This is one hot CD, and it's everything that one would expect from the man who recorded (and spontaneously devised) the sax break on the Silhouettes' "Get a Job." There are ballads here, to be sure, and they're sung well enough by McGill, but his real forte is hard R&B and digressions into blues, which are brilliantly represented here. From his one chart hit, "There Goes That Train," cut in 1954, through a pair of 1965 sides, McGill's complete known output of his own sides is featured. One wishes there was session information available on who besides McGill was playing -- one longs to know the name of the guitarist responsible for the hard, jangling solo on "I'll Forgive You Baby," or the names of the pianist and guitarist on the slow blues "Goin' Down South" -- but otherwise, all of this material is prime R&B representing the dominant styles from the hot, rhythm-driven mid-'50s through the more lyrical, ballad-oriented mid-'60s. One track, "Cry for Happy," a piece of Oriental ersatz, was likely unfinished and is a bizarre digression, but most of the rest is fine listening in its own right. Some of the early '60s stuff does have a slightly retro feel -- "Introduce Yourself" could just as easily have been cut five year earlier than it was, but the man's talent was sufficient to allow him to move with the times.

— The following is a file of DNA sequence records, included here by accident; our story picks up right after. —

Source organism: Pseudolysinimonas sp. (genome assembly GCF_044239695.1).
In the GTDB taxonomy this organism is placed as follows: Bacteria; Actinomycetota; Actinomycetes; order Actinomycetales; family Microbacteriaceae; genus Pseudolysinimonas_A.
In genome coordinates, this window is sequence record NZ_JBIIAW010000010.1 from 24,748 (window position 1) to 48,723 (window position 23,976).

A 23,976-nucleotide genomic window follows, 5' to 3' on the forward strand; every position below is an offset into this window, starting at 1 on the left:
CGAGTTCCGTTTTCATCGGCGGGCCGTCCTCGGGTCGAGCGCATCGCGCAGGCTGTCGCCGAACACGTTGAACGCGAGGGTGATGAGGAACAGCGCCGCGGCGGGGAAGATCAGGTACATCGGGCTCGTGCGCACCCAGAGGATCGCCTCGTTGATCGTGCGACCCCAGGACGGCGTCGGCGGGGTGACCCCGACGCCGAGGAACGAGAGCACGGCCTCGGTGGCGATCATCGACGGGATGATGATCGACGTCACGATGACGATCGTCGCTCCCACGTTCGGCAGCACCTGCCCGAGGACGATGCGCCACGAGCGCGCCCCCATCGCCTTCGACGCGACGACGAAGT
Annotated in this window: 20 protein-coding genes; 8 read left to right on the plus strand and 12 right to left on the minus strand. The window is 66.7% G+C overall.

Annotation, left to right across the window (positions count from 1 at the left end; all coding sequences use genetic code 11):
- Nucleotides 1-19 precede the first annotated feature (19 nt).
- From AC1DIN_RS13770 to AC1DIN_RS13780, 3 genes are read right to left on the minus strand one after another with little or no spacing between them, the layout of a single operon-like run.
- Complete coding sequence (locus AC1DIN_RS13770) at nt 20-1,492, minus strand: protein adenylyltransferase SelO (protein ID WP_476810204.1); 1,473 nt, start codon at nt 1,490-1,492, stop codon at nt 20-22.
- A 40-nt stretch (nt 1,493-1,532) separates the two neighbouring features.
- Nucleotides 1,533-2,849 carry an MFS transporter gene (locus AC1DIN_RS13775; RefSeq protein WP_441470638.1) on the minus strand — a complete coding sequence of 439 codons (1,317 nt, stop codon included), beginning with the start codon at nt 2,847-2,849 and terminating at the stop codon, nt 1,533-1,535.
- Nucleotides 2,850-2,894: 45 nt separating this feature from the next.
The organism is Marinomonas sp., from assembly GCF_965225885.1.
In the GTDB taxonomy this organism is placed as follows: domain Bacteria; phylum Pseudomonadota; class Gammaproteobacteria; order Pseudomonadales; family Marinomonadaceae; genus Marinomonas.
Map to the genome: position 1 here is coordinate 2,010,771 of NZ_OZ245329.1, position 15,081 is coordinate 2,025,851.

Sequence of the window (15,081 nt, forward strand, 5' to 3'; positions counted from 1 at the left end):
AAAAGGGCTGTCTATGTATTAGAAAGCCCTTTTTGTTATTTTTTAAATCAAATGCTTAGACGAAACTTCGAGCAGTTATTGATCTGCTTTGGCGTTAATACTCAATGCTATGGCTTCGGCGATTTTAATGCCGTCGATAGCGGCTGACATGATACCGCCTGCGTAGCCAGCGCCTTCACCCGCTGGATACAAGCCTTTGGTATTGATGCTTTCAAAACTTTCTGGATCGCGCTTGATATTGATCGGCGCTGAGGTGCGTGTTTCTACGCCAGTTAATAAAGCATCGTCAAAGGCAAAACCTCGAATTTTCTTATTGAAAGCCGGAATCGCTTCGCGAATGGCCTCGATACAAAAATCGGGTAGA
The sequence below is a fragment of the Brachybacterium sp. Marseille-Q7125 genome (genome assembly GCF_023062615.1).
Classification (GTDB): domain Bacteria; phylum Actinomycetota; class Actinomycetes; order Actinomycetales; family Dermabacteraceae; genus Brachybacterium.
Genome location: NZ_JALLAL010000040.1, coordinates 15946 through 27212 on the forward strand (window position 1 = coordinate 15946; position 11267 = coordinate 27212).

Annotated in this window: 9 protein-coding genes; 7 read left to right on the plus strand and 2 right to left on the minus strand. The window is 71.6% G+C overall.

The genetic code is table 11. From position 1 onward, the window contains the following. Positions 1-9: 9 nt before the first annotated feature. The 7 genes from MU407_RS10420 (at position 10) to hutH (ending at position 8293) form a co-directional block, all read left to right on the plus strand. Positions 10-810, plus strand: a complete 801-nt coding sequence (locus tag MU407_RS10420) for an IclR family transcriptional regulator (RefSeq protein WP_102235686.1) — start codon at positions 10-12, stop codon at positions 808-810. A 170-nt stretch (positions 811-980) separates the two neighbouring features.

AllMusic Review by Bruce Eder